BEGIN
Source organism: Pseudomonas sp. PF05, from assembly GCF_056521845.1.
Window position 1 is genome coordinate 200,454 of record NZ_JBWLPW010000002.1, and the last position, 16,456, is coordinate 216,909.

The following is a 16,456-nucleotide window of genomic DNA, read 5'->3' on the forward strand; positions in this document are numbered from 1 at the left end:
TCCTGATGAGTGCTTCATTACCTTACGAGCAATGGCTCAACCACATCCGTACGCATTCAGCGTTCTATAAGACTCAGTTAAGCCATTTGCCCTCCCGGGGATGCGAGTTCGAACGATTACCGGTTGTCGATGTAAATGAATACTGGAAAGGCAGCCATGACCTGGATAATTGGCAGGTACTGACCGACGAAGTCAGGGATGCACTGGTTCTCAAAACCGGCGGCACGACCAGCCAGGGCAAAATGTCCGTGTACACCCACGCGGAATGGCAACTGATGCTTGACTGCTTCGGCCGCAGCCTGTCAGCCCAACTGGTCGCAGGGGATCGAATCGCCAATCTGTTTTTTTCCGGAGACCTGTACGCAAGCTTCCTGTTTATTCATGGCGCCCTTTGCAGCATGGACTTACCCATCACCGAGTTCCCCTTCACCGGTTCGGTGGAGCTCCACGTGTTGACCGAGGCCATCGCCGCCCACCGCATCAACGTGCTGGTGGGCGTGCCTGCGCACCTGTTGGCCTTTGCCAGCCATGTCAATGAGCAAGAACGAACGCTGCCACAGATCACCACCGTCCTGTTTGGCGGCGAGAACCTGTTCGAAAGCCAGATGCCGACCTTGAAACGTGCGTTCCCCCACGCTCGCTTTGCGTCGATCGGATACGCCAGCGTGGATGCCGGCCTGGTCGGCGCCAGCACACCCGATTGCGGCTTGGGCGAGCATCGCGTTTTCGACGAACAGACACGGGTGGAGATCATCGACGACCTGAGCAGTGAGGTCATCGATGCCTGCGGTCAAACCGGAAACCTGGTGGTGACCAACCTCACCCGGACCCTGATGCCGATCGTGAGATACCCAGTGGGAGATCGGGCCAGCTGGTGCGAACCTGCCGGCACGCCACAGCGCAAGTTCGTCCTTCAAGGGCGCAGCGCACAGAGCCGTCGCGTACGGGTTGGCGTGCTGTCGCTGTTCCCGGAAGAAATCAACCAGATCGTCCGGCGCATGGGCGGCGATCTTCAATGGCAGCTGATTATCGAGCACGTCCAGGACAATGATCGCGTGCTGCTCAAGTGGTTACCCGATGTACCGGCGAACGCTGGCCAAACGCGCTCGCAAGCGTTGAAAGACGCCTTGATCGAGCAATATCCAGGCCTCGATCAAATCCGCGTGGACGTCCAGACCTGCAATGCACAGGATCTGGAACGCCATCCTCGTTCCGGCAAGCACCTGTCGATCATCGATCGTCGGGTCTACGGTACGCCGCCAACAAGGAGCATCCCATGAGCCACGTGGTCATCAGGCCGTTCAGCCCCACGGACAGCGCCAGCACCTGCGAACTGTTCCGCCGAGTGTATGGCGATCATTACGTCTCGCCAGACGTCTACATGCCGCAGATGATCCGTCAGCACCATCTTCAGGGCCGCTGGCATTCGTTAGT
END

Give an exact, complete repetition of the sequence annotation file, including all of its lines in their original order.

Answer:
Source organism: Pseudomonas sp. PF05, from assembly GCF_056521845.1.
Window position 1 is genome coordinate 200,454 of record NZ_JBWLPW010000002.1, and the last position, 16,456, is coordinate 216,909.

The following is a 16,456-nucleotide window of genomic DNA, read 5'->3' on the forward strand; positions in this document are numbered from 1 at the left end:
TCCTGATGAGTGCTTCATTACCTTACGAGCAATGGCTCAACCACATCCGTACGCATTCAGCGTTCTATAAGACTCAGTTAAGCCATTTGCCCTCCCGGGGATGCGAGTTCGAACGATTACCGGTTGTCGATGTAAATGAATACTGGAAAGGCAGCCATGACCTGGATAATTGGCAGGTACTGACCGACGAAGTCAGGGATGCACTGGTTCTCAAAACCGGCGGCACGACCAGCCAGGGCAAAATGTCCGTGTACACCCACGCGGAATGGCAACTGATGCTTGACTGCTTCGGCCGCAGCCTGTCAGCCCAACTGGTCGCAGGGGATCGAATCGCCAATCTGTTTTTTTCCGGAGACCTGTACGCAAGCTTCCTGTTTATTCATGGCGCCCTTTGCAGCATGGACTTACCCATCACCGAGTTCCCCTTCACCGGTTCGGTGGAGCTCCACGTGTTGACCGAGGCCATCGCCGCCCACCGCATCAACGTGCTGGTGGGCGTGCCTGCGCACCTGTTGGCCTTTGCCAGCCATGTCAATGAGCAAGAACGAACGCTGCCACAGATCACCACCGTCCTGTTTGGCGGCGAGAACCTGTTCGAAAGCCAGATGCCGACCTTGAAACGTGCGTTCCCCCACGCTCGCTTTGCGTCGATCGGATACGCCAGCGTGGATGCCGGCCTGGTCGGCGCCAGCACACCCGATTGCGGCTTGGGCGAGCATCGCGTTTTCGACGAACAGACACGGGTGGAGATCATCGACGACCTGAGCAGTGAGGTCATCGATGCCTGCGGTCAAACCGGAAACCTGGTGGTGACCAACCTCACCCGGACCCTGATGCCGATCGTGAGATACCCAGTGGGAGATCGGGCCAGCTGGTGCGAACCTGCCGGCACGCCACAGCGCAAGTTCGTCCTTCAAGGGCGCAGCGCACAGAGCCGTCGCGTACGGGTTGGCGTGCTGTCGCTGTTCCCGGAAGAAATCAACCAGATCGTCCGGCGCATGGGCGGCGATCTTCAATGGCAGCTGATTATCGAGCACGTCCAGGACAATGATCGCGTGCTGCTCAAGTGGTTACCCGATGTACCGGCGAACGCTGGCCAAACGCGCTCGCAAGCGTTGAAAGACGCCTTGATCGAGCAATATCCAGGCCTCGATCAAATCCGCGTGGACGTCCAGACCTGCAATGCACAGGATCTGGAACGCCATCCTCGTTCCGGCAAGCACCTGTCGATCATCGATCGTCGGGTCTACGGTACGCCGCCAACAAGGAGCATCCCATGAGCCACGTGGTCATCAGGCCGTTCAGCCCCACGGACAGCGCCAGCACCTGCGAACTGTTCCGCCGAGTGTATGGCGATCATTACGTCTCGCCAGACGTCTACATGCCGCAGATGATCCGTCAGCACCATCTTCAGGGCCGCTGGCATTCGTTAGT